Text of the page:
ILE Reflection #3

We spent the first two weeks looking at different projects to help us better understand tool that are available. Each example of a digital humanities project has been unique – a diverse display of projects within the DH community. I don’t know how far my project will go, but I know it will serve as an example for future DSSF cohorts. As we learn more and more about DH we are reassured that our work is valuable to the larger community. Digital humanist are interested in the work of undergraduates because they are a small part of the larger DH community.
Collaborating with the DSSF cohort has shaped my understanding of my project. From the beginning, we agreed that constant feedback and sharing of information are essential to the success of our projects. Not only have we gained information for our projects, but we are also learning to talk about them for people that are not familiar with our projects. I am researching the history of Gettysburg College; although the other fellows do not have a similar research question, we have all found information that benefits the work of one another.
The trip to Bucknell was not what I was expecting. Our time there was dedicated to learning Omeka. Learning to add metadata and creating exhibits felt independent and not a community practice, however, my table felt comfortable asking each other for help when needed. Unfortunately, we did not spend time working with each other as cohorts, but rather as individuals. The DH community covers different aspects academia. The trip to Bucknell taught me that unity within a practice is essential to understand what we are doing. No one person understands fully comprehends all the tools available to the cohort; sharing the skills can help improve someone’s project and you can have fun while doing so.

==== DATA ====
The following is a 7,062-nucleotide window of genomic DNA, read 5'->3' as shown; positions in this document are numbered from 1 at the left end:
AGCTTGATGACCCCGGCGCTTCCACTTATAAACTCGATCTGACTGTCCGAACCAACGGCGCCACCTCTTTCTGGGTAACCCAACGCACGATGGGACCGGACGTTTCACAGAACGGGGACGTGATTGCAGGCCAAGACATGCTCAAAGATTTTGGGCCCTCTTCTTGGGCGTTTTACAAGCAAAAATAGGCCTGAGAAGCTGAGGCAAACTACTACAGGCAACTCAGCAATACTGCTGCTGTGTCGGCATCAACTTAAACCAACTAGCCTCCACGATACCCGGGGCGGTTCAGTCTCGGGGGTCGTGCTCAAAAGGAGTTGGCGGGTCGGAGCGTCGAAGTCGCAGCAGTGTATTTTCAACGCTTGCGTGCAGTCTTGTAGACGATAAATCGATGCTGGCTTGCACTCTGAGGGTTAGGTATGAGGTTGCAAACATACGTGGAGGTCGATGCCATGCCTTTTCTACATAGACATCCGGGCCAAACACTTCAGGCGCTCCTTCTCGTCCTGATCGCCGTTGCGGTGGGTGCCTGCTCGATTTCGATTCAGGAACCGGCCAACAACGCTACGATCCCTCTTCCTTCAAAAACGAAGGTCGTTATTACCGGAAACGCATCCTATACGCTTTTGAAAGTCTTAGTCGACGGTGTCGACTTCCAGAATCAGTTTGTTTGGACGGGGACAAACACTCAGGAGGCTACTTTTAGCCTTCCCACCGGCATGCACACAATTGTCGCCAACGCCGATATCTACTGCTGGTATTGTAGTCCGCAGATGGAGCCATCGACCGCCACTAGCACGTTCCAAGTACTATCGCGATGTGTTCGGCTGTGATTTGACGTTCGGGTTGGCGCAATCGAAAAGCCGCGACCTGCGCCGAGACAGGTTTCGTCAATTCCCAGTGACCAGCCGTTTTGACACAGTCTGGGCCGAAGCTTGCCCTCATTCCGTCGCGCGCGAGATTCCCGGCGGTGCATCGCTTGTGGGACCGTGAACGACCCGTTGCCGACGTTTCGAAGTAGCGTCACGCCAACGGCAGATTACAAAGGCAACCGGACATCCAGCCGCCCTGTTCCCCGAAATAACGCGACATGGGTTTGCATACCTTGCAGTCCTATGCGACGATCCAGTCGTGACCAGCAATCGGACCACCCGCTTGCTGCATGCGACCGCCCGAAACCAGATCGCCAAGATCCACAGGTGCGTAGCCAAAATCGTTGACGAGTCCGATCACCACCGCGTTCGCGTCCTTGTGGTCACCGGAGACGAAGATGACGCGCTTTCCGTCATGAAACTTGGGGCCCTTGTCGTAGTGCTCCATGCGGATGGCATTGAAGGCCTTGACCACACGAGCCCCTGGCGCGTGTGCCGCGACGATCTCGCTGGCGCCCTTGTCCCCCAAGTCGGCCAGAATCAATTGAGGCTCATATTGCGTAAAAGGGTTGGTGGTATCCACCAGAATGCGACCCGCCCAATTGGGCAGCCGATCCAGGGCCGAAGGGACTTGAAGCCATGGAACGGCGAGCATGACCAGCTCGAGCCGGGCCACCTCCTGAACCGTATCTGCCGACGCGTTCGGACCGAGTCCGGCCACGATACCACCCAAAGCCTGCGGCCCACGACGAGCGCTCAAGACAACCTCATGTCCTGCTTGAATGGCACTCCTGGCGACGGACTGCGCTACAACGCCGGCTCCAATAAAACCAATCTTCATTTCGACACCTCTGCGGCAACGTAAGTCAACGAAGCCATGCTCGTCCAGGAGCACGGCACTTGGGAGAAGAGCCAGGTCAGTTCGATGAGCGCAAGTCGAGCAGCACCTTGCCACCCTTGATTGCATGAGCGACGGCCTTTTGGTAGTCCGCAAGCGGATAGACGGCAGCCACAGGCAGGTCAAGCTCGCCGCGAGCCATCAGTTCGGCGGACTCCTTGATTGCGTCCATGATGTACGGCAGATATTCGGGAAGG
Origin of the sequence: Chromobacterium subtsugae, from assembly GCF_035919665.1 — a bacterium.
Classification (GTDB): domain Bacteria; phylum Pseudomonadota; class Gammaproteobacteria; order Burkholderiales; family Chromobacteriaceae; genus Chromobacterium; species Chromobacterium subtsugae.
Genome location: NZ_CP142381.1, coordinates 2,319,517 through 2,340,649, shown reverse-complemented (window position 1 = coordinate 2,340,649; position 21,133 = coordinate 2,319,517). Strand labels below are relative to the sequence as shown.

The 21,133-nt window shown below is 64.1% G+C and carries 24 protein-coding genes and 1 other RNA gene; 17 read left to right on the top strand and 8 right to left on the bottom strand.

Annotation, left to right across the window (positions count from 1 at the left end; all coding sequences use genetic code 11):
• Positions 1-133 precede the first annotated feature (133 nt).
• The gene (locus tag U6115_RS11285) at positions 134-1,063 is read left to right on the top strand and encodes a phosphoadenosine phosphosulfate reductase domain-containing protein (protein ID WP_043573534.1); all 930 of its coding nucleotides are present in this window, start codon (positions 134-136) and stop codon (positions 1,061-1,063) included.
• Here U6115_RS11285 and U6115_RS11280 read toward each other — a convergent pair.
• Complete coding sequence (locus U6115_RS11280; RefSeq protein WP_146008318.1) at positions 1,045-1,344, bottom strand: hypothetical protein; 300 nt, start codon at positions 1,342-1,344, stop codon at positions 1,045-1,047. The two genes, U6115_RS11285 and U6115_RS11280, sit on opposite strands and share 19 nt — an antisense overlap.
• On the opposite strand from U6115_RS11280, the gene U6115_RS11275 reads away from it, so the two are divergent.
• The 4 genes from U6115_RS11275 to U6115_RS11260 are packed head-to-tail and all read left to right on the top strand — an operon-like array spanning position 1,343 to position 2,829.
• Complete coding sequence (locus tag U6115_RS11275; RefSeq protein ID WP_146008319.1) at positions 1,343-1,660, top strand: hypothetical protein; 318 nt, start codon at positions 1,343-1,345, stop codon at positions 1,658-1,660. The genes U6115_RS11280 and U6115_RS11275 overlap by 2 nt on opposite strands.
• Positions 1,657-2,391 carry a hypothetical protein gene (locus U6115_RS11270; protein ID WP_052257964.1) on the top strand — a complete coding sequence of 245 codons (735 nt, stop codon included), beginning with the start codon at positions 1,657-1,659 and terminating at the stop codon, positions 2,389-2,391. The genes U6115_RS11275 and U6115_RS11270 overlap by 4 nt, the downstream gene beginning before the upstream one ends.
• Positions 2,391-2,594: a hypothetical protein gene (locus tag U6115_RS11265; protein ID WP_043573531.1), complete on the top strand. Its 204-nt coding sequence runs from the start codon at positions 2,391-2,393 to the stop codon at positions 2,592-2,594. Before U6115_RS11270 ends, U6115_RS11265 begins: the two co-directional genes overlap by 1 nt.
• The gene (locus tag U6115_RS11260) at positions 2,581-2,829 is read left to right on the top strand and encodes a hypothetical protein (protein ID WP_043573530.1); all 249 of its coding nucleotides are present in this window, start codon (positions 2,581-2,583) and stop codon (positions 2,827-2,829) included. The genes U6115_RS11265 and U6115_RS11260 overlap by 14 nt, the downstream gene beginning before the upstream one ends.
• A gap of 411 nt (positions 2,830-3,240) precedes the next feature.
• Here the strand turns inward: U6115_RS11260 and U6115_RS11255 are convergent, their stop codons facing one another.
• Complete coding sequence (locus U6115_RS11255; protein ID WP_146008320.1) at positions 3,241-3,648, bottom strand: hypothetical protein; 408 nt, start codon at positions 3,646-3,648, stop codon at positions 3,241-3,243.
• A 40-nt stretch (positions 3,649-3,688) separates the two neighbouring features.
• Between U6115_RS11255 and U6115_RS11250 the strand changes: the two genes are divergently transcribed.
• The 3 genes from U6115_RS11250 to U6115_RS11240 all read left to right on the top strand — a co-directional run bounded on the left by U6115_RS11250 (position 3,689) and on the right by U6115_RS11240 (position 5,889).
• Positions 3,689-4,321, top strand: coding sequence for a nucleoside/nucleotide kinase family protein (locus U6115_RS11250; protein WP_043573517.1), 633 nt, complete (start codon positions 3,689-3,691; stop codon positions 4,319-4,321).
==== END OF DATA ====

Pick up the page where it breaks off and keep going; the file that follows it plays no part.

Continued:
2 Replies to “ILE Reflection #3”

  1. Thanks for your comments. I think that there were several factors surrounding the Bucknell visit that didn’t allow the two programs to come together as cohorts as best we had hoped. The visit to Bryn Mawr in a few weeks will likely be very different, because you will be farther along in your project, and you will also be interacting with students from several schools.

    And you’re right, Digital Humanists are very interested in the work of undergraduates, because they are often the ones driving a lot of the work! I’ve always loved how DH can help break down hierarchies and allow students to be colleagues with librarians, IT, faculty, etc.

  2. Sometimes it’s easier to see something clearly when an element of your thing is suddenly gone. The trip brought some aspects of DSSF into sharper focus for me, too.

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